Cantopop's Dilemma: No Hong Kong Wave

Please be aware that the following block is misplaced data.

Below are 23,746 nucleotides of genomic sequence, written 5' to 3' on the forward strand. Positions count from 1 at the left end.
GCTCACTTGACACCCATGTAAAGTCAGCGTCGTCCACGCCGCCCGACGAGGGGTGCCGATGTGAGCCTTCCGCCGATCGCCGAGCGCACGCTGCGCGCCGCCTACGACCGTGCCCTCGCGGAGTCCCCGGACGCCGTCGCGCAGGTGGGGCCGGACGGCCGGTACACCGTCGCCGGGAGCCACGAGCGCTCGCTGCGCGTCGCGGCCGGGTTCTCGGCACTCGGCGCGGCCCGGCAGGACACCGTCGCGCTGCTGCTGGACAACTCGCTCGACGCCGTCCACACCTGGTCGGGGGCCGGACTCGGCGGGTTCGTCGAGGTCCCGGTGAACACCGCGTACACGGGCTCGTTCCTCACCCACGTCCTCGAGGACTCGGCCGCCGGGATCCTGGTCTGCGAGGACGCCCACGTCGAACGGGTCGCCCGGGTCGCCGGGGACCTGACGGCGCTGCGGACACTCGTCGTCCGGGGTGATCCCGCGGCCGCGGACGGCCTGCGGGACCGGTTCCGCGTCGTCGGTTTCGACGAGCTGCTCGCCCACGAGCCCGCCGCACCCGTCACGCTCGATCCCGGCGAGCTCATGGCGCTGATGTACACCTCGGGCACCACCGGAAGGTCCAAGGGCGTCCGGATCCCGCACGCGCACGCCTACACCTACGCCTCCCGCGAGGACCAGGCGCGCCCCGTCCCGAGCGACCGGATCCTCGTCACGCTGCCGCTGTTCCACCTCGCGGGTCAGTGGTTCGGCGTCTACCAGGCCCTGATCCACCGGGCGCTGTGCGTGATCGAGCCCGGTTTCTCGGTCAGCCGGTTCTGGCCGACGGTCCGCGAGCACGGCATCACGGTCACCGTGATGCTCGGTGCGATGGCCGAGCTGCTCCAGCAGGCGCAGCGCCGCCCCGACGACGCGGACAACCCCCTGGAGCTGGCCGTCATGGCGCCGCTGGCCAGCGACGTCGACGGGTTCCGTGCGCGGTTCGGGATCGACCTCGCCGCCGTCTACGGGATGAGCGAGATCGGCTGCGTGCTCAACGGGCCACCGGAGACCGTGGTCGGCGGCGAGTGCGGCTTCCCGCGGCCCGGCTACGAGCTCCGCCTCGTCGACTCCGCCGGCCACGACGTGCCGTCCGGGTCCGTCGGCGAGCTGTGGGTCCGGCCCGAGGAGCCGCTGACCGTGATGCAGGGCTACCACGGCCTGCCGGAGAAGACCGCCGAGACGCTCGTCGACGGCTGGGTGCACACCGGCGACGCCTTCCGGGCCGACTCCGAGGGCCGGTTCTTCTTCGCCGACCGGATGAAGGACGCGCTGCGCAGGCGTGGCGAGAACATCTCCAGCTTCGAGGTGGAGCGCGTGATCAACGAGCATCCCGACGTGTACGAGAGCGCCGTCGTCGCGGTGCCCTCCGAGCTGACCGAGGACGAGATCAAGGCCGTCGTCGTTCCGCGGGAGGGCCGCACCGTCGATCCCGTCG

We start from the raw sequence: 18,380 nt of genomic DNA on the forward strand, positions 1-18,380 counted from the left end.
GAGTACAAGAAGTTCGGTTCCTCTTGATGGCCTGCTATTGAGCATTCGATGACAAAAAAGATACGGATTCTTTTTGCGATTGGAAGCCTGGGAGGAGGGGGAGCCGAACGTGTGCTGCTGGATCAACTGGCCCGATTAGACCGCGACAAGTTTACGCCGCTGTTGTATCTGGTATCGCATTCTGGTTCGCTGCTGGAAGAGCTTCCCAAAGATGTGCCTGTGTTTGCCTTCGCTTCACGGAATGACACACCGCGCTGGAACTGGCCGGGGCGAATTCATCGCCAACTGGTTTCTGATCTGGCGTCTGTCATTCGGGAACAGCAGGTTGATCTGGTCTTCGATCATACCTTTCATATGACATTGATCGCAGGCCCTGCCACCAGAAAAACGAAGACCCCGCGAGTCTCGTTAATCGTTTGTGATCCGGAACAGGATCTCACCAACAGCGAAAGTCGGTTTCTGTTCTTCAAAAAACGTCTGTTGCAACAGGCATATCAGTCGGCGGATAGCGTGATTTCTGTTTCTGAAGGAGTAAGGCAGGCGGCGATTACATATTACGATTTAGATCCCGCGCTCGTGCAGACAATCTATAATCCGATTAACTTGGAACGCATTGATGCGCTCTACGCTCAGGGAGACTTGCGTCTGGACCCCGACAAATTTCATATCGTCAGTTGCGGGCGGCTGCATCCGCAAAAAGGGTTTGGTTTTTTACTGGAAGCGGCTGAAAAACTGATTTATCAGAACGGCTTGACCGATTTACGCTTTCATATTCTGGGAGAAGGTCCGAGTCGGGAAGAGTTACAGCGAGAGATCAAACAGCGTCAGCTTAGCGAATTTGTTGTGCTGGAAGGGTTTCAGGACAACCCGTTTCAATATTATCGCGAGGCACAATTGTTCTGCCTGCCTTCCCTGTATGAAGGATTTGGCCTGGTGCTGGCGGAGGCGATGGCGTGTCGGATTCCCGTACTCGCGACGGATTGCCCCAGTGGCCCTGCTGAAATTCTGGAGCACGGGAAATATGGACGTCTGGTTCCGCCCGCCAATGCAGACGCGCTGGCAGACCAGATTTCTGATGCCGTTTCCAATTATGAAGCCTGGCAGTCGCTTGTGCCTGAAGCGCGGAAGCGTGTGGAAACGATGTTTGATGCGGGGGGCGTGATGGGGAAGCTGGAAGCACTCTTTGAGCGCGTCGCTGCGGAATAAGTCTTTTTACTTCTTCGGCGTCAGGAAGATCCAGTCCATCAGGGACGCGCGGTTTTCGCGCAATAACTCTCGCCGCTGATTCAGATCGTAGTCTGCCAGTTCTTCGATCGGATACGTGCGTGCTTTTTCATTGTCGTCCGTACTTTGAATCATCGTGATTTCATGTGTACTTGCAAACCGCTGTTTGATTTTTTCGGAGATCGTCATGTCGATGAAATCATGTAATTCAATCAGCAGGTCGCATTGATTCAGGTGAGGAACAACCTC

For Eason Chan, the adoration is normal. Fans celebrated the end of the Hong Kong pop sensation's record 25-show Summer 2013 stand at the Hong Kong Coliseum on Aug. 2 in typical fashion: screaming themselves into a frenzy. Even before the shows began in July, anticipation for Hong Kong's summer music event of the year built to such a pitch that Chan added additional performances on three separate occasions before ticket sales began. On April 15, when tickets were finally on offer, the 23 shows sold out in half a day and he added two more performances. This is a man in demand. For those in tune with Cantonese pop music, this is no surprise. Chan was named "King of Asian Pop" by Time Out Hong Kong in 2012 and ranked sixth in the 2013 Forbes China Celebrity Top 100 List, placing just behind the actress Fan Bingbing, Taiwanese singer Jay Zhou and action-star Jacky Chan. In other words, Eason Chan is a global celebrity. Last year, he became the first Chinese artist to perform at London's O2 arena. His performance sold out in 20 minutes - faster than Lady GaGa's - and crashed the venue's online ticketing system. Chan's success stands out in a way because it is rare for a Hong Kong singer. At a time when international acclaim is becoming common for Asian pop groups — in particular Korean pop (K-pop) bands ‑ most of Hong Kong's idols are not nearly as hot. K-Pop is certainly the latest thing, spawning imitators worldwide and seeing YouTube icon PSY playing the White House; leading Korean record label SM Entertainment is even planning to launch a K-pop museum in Los Angeles. What gives K-pop its sizzle? Simon and Martina Stawski, the duo behind the popular K-pop focused YouTube channel and Web site

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